How to Make Almond Flour

Almond Pulp

Almond Pulp

It's not hard to make your own almond flour, and if you make almond milk you're already half way there because you can use the leftover pulp.

You can either buy almond flour, or do as I prefer and make it yourself from the pulp left over from making almond milk, or grind your own from whole almonds in a food processor or coffee grinder.

If you are going to grind it from whole almonds rather than using almond pulp I would still recommend first soaking the almonds from 5-12 hours and then discarding the soak water, rinsing and dehydrating them until crisp. You can then grind the dry almonds into flour, and they will be much more easily digestible.

How to make almond flour from almond milk pulp

If you use the pulp left over from making almond milk, just spread the pulp out evenly over a dehydrator tray covered with a non-stick Teflex sheet. Depending on how much almond pulp you have you may need to spread it over two or more trays.

Turn the heat to 105 degrees or lower if you want to keep the almond pulp raw for use in raw vegan dishes. Otherwise you can turn the heat up to 110-115 and dry it faster if the almond flour is going to be cooked anyway.

After the almond pulp is dried, put it back into a food processor or coffee grinder to break up any clumps there may be and grind the flour to a finer texture. It's now ready to be used in your recipes.

You can store the almond flour, almost indefinitely. Just keep it out of direct sunlight and heat.

How to make almond flour from whole almonds

Soak the almonds for overnight (or for at least 4 hours),  in double the amount of water needed to cover them.

Drain, rinse if needed, and throw away the water.

Dehydrate at 105 degrees F or less for 24 hours or until the almonds are crunchy again.

Store the almonds in a cool place, out of direct sunlight. Grind into flour as needed in a food processor or coffee grinder.

Why soak almonds?

It's important to soak nuts (and beans/legumes and grains as well) to neutralize the phytic acid and enzyme inhibitors that they contain, making them more digestible. If it's not neutralized the phytic acid can bind important minerals like zinc, magnesium and calcium, making it harder for your body to absorb them.

DISCLAIMER: The statements enclosed herein have not been evaluated by the Food and Drug Administration. The products and information mentioned on this site are not intended to diagnose, treat, cure, or prevent any disease. The information and statements found here are for education purposes only and are not intended to replace the advice of your medical professional.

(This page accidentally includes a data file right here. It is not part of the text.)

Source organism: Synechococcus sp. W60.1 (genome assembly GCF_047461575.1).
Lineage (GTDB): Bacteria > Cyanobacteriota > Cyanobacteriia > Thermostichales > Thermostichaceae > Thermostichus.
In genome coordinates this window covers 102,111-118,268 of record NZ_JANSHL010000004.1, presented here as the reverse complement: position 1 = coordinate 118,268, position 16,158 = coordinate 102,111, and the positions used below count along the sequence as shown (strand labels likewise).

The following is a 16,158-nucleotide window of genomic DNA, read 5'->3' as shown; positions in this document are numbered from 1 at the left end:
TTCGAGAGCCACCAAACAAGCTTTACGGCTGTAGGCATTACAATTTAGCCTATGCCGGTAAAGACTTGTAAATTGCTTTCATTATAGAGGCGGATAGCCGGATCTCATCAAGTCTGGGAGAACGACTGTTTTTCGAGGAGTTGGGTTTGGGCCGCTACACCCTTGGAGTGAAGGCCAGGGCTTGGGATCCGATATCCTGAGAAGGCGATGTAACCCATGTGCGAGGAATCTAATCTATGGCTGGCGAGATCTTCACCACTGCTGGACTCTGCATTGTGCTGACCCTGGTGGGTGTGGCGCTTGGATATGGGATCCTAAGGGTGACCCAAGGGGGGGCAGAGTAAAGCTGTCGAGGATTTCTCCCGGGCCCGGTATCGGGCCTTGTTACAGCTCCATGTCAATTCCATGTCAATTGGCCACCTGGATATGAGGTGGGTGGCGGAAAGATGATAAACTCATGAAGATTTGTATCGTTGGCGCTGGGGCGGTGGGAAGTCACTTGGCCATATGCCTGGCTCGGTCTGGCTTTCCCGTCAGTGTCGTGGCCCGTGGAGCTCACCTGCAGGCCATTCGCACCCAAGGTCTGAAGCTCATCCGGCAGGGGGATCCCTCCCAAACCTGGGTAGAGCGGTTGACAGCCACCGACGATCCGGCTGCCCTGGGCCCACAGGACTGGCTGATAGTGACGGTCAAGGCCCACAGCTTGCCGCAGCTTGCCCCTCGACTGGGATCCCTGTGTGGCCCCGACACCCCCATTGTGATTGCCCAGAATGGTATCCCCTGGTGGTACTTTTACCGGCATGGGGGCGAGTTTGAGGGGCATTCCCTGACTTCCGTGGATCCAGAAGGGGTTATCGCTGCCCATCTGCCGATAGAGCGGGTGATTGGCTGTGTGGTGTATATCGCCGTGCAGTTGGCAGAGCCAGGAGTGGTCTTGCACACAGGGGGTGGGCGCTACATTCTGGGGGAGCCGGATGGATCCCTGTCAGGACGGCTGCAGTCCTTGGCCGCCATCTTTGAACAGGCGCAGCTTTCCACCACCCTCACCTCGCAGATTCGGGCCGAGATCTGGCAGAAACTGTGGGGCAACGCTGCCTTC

3 Responses to “How to Make Almond Flour”

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  1. Z. Yuzhen says:

    Hi, I have 2 questions…

    1. Is boiling almonds same as soaking them? And will boiling also neutralize the phytic acid and enzyme inhibitor.

    2. Do you use special equipment to dehydrate at 105 degrees F? I only have an electrical oven with minimum temperature at 100 degrees C, that’s about 50 *F.

    Thanks in advance for replying.

    • Donna says:

      Hi Z,
      1. No, and boiling them destroys all the enzymes. I don’t know if it will neutralize the phytic acid to boil them.
      2. Yes, a dehydrator. You could use your oven at that low temp, leave the door open if you have. You have to keep careful watch to not overheat them, but I’ve read of people using their oven to dehydrate food.

  2. demi says:

    i have some questions.i wan tot make almond flour but to save up money and get as much as possible form them i want ot make almond milk first.what is the difference in homemade almond flour from pulp and store bought?besides its more coarse which i have a grain mill and i can make it super fine?should i better use whole almonds for flour to match the store bought behavior in recipes or its the same with almond pulp flour in fine grind?i ams o confused..i just want ot see if ti worth making almond milk and saving for flour or just make flour right away to make the best in recipes…

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